How Birth Control Could Affect Your Fertility
By the time you’re ready to think about starting a family, you may already have spent 5, 10, even 20 years of your life trying to make sure you didn’t get pregnant. So when it’s time to turn all that effort around, it’s natural to wonder what effect all those years of birth control have had on your body, and how long it will take you to become fertile again. Trying to get pregnant? Find the best times for sex with our Fertility Calculator.
Here’s the problem: There’s an awful lot of misinformation out there. Scan the Internet or even ask a random sampling of medical professionals, and you’re bound to get contradictory responses about how contraceptives such as the Pill, the IUD (intrauterine device), and Depo-Provera affect your fertility. To set the record straight, we asked experts for the latest, most up-to-date information. The good news: “With a few notable exceptions, immediately after you stop using birth control, your fertility will go right back to what it was destined to be,” says Paul Blumenthal, M.D., professor of obstetrics and gynecology at Johns Hopkins University Medical School in Baltimore and an adviser to the Planned Parenthood Federation of America.
Notice that Dr. Blumenthal did not say that your fertility will go back to whatever it was before you started using the method, and he doesn’t say that it will go back to being perfect. While in most cases you will go back to being as fertile as you would have been had you not been using birth control, that level of fertility still depends on many things that have nothing to do with your contraceptives. For example, you are no longer the same age that you were when you began using birth control. If you were 25 when you began taking the Pill or using a diaphragm, and you are 35 now, your chances of getting pregnant in the first year of trying will have gone down. There are also numerous health and lifestyle issues that affect fertility. Here’s a rundown of different contraceptives, and what you need to know about their effects on fertility.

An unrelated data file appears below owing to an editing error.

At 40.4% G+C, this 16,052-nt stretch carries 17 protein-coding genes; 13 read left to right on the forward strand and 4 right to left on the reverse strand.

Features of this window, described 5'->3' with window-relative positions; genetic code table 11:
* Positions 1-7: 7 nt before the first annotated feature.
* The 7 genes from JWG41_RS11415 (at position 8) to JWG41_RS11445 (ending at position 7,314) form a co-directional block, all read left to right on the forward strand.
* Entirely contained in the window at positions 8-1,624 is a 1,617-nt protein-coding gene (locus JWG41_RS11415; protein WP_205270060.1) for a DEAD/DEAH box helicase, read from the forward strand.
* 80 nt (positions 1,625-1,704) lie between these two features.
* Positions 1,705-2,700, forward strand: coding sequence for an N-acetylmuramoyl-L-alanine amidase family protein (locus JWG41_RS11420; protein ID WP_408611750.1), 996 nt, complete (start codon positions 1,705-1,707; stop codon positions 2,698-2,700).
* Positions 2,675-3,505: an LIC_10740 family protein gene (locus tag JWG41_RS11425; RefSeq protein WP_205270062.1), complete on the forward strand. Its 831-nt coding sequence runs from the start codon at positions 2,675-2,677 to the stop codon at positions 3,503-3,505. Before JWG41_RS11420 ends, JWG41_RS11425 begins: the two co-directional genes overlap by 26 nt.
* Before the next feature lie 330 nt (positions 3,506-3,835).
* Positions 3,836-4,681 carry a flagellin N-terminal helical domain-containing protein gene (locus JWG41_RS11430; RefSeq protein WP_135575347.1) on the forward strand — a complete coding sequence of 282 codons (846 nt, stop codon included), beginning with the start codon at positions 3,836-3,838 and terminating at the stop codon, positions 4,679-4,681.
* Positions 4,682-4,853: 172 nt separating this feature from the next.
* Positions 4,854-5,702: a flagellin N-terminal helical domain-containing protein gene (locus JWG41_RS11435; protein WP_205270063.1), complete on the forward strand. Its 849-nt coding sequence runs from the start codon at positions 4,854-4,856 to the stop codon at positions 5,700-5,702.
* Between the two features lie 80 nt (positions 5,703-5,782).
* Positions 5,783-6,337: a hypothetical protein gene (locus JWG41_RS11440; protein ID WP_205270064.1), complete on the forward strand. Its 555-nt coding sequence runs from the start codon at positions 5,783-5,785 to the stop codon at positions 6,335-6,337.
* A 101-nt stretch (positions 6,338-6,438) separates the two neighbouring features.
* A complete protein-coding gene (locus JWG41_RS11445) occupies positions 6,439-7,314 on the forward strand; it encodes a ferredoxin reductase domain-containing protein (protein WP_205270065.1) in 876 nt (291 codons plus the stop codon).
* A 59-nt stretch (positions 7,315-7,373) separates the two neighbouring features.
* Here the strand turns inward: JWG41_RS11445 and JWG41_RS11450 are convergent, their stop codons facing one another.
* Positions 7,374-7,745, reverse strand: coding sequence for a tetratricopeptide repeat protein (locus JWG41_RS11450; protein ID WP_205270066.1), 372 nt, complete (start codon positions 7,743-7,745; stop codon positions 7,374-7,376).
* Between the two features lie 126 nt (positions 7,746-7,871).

If you relied on condoms or a diaphragm for birth control, your return to fertility is as simple as leaving them in your night-table drawer. “Barrier methods only work while they are on the body or in the body,” Dr. Blumenthal points out. As a bonus, condoms can actually help your fertility by protecting you against sexually transmitted diseases (STDs) such as chlamydia and gonorrhea, which can lead to infertility. (If you relied on natural family planning, in which you pay close attention to your cycle and only have intercourse on “safe” days of the month, you’ll have the added benefit of already being aware of your ovulation cycle once you want to get pregnant.)
Even with these basic methods of birth control, however, doctors still advise you to check in with your ob-gyn before you begin baby-making in earnest. “Around six months before they want to get pregnant, women should check in with their doctor to get necessary blood tests, update their immunizations, start taking vitamin supplements, and discuss changes like quitting smoking and losing weight, if necessary,” says Hilda Hutcherson, M.D., an assistant professor of ob-gyn at Columbia University Medical Center/New York-Presbyterian Hospital in Manhattan.
Talk to five different women about oral contraceptives, and you’ll get five different opinions about what sort of effect they have on fertility. Some women swear their years on the Pill made their cycles regular and ultimately helped them conceive. Others are convinced that all those synthetic hormones must have wreaked havoc with their ovaries. Jane Kikuchi’s story is one doctors hear all the time: “I was worried it would take a while to get pregnant after being on the Pill for 12 years,” says the 37-year-old clothing designer in New York. “But literally days after having my period for the first time without the Pill, I got pregnant. I was shocked—it took me a few months to mentally adjust to the idea of being pregnant.”
Still other women worry so much about how lingering effects of the Pill might harm their fetus that they use a condom for months before attempting to get pregnant. “Patients have the misconception that when they go off the Pill that it somehow has to wash out of their system before they get pregnant,” says Anne R. Davis, M.D., assistant professor of ob-gyn at Columbia University Medical Center/New York-Presbyterian Hospital. “But there have been lots of babies who were conceived when their mothers were on the Pill, and numerous studies have shown there is absolutely no increased risk of birth defects for those babies.”